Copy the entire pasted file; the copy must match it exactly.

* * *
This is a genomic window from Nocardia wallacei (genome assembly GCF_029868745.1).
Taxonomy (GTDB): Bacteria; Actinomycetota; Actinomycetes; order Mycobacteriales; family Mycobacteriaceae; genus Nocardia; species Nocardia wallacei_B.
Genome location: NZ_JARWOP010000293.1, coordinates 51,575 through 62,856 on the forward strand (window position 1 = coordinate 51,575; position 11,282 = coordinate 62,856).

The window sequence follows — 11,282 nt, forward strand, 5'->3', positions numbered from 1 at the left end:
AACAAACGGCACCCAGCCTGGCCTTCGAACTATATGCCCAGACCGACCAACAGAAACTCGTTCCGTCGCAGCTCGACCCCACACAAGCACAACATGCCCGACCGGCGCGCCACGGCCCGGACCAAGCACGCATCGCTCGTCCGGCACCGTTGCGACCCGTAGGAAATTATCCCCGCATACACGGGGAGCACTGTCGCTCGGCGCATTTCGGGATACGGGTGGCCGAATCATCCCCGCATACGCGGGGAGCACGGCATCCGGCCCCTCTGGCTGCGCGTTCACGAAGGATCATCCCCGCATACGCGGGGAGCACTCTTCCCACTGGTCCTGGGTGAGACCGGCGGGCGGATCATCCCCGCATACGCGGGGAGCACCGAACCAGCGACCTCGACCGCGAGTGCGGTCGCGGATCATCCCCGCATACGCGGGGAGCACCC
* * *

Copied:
This is a genomic window from Nocardia wallacei (genome assembly GCF_029868745.1).
Taxonomy (GTDB): Bacteria; Actinomycetota; Actinomycetes; order Mycobacteriales; family Mycobacteriaceae; genus Nocardia; species Nocardia wallacei_B.
Genome location: NZ_JARWOP010000293.1, coordinates 51,575 through 62,856 on the forward strand (window position 1 = coordinate 51,575; position 11,282 = coordinate 62,856).

The window sequence follows — 11,282 nt, forward strand, 5'->3', positions numbered from 1 at the left end:
AACAAACGGCACCCAGCCTGGCCTTCGAACTATATGCCCAGACCGACCAACAGAAACTCGTTCCGTCGCAGCTCGACCCCACACAAGCACAACATGCCCGACCGGCGCGCCACGGCCCGGACCAAGCACGCATCGCTCGTCCGGCACCGTTGCGACCCGTAGGAAATTATCCCCGCATACACGGGGAGCACTGTCGCTCGGCGCATTTCGGGATACGGGTGGCCGAATCATCCCCGCATACGCGGGGAGCACGGCATCCGGCCCCTCTGGCTGCGCGTTCACGAAGGATCATCCCCGCATACGCGGGGAGCACTCTTCCCACTGGTCCTGGGTGAGACCGGCGGGCGGATCATCCCCGCATACGCGGGGAGCACCGAACCAGCGACCTCGACCGCGAGTGCGGTCGCGGATCATCCCCGCATACGCGGGGAGCACCC